GYLA calls on political parties not to initiate a draft law aimed at extending amnesty for crimes committed by law enforcement on June 20-21, 2019 (regardless of the qualifications of the investigation). Otherwise, at stake is not only the issue of individual criminal liability of the offender but also public trust and respect for the law enforcement system, as well as the fulfillment of the state's obligation to combat the sense of impunity that the offender may have due to his/her official position. As a result, among other benefits, the right to freedom of assembly or expression is also significantly harmed.

[1] The criminal cases against Nika Melia and Giorgi Rurua are implied.

[2] Margus v. Croatia, no. 4455/10, 27.05.2014, § 127; McCann and Others v. the United Kingdom, Series A no. 324, 27.09.1995, § 146; The same approach is shared by the CAT„The Committee has also continuously criticized amnesty laws and stressed that waivers of prosecution and statutes of limitations do not apply under any circumstance to the crime of torture.“ - CAT, ‘Concluding Observations: Algeria’ (2008) UN Doc CAT/ C/ DZA/ CO/ 3, para 11; CAT, ‘Concluding Observations: Yugoslav Republic of Macedonia’ (2015) UN Doc CAT/ C/ MKD/ CO/ 3, para 16; cited in: The United Nations Convention Against Torture and Its Optional Protocol, Commentary, Second Edition, by Nowak M., Birk M., Monina G.,Oxford University Press, 2019, 342.

[3] Vazagashvili and Shanava v. Georgia. no. 50375/07, 18.07.2019, § 92.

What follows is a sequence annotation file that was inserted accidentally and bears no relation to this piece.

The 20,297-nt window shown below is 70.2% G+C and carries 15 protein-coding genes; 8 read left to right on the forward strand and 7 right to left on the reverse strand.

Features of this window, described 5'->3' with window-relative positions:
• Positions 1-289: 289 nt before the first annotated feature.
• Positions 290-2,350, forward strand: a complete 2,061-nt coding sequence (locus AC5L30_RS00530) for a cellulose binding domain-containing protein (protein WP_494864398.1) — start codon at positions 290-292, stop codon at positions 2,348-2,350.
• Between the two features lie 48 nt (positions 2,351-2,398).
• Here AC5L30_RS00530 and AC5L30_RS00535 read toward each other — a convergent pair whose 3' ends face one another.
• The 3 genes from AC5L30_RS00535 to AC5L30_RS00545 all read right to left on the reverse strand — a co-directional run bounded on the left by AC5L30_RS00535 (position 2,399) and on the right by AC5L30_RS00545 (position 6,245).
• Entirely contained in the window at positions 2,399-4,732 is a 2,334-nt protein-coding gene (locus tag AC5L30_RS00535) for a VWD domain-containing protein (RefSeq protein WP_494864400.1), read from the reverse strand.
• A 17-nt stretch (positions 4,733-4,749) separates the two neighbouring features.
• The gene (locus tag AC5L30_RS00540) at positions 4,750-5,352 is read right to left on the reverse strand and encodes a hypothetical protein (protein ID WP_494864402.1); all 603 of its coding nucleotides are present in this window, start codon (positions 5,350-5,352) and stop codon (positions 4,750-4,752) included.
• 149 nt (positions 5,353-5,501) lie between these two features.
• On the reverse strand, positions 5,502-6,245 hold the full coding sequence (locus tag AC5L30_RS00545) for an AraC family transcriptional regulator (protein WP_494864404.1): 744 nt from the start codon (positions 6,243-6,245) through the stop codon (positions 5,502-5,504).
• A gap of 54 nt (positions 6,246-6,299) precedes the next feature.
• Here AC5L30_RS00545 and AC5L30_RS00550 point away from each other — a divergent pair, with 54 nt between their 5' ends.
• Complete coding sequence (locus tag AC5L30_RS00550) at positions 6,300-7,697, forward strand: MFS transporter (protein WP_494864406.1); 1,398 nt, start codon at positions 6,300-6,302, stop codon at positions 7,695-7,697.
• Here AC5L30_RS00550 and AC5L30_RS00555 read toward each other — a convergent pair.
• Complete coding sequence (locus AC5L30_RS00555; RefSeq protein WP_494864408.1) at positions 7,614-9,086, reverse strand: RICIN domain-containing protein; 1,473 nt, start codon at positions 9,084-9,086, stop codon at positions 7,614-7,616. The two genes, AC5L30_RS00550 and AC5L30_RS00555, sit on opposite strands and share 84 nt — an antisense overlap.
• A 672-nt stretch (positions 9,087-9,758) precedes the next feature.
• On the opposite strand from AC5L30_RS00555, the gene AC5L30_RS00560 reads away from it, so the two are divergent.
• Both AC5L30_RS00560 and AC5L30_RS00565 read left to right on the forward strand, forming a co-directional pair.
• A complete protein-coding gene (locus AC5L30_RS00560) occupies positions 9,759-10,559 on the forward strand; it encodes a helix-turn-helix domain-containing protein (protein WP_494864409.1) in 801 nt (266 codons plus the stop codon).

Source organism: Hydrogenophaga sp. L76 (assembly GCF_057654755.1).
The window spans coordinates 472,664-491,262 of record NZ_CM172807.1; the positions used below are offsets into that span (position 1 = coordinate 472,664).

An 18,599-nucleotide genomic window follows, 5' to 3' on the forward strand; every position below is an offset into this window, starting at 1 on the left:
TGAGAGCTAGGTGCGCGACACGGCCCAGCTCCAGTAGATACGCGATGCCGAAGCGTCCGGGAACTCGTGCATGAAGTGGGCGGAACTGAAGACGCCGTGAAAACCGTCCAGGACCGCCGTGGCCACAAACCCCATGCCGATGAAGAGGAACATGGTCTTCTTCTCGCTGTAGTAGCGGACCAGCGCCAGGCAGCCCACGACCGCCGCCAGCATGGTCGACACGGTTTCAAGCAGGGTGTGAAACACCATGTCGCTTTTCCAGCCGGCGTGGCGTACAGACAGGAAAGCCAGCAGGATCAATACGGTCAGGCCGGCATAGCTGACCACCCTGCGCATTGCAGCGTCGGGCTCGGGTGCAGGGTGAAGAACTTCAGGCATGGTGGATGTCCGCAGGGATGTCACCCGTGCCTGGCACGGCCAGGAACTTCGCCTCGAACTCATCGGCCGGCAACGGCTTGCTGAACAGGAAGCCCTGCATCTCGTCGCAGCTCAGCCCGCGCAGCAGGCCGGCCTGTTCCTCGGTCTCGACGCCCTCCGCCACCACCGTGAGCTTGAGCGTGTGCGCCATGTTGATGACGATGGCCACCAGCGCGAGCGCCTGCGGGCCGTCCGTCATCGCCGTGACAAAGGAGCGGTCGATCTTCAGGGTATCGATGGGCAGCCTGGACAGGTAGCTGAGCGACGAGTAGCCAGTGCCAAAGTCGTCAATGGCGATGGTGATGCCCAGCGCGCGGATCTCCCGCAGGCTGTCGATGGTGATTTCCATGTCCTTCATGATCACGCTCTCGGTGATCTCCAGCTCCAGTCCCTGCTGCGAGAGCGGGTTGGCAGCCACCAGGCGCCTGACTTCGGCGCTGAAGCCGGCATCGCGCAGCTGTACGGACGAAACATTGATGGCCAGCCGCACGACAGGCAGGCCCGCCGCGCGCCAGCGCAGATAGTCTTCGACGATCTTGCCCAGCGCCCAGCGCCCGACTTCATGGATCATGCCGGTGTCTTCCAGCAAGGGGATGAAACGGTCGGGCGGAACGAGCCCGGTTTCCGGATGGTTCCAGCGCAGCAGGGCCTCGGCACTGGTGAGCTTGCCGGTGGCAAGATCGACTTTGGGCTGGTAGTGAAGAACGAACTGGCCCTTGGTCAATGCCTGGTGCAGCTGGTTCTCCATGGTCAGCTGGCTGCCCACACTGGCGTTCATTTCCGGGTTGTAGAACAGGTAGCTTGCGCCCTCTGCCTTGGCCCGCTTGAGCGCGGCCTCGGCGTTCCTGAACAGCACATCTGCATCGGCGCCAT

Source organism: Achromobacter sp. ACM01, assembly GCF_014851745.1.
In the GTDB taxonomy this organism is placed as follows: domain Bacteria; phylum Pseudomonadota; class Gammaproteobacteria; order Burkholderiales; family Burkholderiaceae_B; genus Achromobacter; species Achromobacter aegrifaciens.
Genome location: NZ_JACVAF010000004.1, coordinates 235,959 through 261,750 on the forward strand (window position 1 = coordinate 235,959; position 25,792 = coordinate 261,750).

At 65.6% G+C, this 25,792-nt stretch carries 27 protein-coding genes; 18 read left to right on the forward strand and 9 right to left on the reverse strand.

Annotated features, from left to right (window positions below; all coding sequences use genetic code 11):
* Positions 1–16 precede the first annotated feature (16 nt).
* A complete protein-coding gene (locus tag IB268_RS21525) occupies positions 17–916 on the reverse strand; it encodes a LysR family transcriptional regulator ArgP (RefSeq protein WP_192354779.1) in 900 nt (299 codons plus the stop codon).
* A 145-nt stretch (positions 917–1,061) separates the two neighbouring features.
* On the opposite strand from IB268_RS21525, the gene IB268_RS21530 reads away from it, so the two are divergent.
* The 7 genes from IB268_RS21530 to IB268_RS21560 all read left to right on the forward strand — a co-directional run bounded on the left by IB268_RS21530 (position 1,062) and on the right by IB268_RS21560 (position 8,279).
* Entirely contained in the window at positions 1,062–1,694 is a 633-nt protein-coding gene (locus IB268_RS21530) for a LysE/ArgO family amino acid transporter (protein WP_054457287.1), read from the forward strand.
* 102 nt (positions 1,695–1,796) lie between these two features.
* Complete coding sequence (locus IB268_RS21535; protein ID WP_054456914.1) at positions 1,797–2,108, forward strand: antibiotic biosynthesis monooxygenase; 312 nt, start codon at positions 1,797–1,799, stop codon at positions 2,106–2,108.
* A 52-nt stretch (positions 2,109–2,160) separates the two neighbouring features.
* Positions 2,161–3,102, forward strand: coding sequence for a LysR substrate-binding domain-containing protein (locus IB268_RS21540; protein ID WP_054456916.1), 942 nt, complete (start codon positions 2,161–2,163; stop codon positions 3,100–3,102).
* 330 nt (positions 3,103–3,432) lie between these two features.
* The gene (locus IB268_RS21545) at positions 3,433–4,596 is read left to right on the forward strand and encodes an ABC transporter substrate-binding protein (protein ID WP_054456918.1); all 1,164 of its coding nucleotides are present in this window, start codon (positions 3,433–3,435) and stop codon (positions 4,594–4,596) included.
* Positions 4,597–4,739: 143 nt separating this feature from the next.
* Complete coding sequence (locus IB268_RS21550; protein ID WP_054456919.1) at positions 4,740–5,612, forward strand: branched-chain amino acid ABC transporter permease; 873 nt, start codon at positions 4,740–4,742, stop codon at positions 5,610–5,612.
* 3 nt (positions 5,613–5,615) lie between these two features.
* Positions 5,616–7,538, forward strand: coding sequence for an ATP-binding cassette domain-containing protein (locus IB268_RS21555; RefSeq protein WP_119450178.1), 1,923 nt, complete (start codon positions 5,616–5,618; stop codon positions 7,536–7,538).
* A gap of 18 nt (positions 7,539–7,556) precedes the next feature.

[4] Enukidze and Girgvliani v. Georgia, no. 25091/07, 16.04.2011, § 274. 

[5] Cf., among many others, Nina Kutsenko v. Ukraine, no 25114/11, 18.07.2017, § 149; Yeter v. Turkey, no. 33750/03, 13.01.2009, § 70, Ali and Ayşe Duran v. Turkey, no. 42942/02, 08.04.2008, § 69; Nikolova and Velichkova v. Bulgaria, no. 7888/03, 20.12.2007, § 63.

[6] Barrios Altos v. Peru judgment, Series C No. 75 [2001], IACHR 5, 14.03.2001, § 41.

[7] Human Rights Committee, General Comment No. 20, Article 7 (Prohibition of torture, or other cruel, inhuman or degrading treatment or punishment), HRI/GEN/1/Rev.9 (Vol. I), 10.03.1992, § 15; Human Rights Committee, General Comment No 31 [80], The Nature of the General Legal Obligation Imposed on States Parties to the Covenant, 26.05.2004, § 18.

[8] UN Commission on Human Rights, Commission on Human Rights Resolution 2004/72: Impunity, E/CN.4/RES/2004/72, 21.04.2004,  § 3.

[9] Committee Against Torture, Concluding observations on the third periodic report of Tajikistan, CAT/C/TJK/CO/3, 18.06.2018, §§ 13-4. 

[10] United Nations Economic and Social Council, Commission on Human Rights – Sub-commission on Prevention and Discrimination and Protection of Minorities, 39th Session, The Administration of Justice and the Human Rights of the Detainees, Question of Human Rights of Persons Subjected to Any Form of Detention or Imprisonment, Study on Amnesty Laws and Their Role in the Safeguard and Promotion of Human Rights, Preliminary Report of Mr. Luis Joinet, Special Rapporteur, 21.07.1985, §§ 60-76.

[11] OSCE / ODIHR, Eliminating Incentives For Torture in the OSCE Region, Baseline Study and Practical Guidance, 2020, pg. 64, §4. იხ. ასევე, Recommendations to OSCE participating States, international conference on “Effective Multilateralism in the Fight against Torture: Trends in the OSCE region and the way forward,” 2019,Recommendation 16.

[12] European Parliament, REPORT of the Committee on Foreign Affairs and Security on Human rights in the world and Community human rights policy for the years 1991-1992, Rapporteur: Mrs. Marlene LENZ, A3-0056/93/PART A, 18.02.1993, § 7.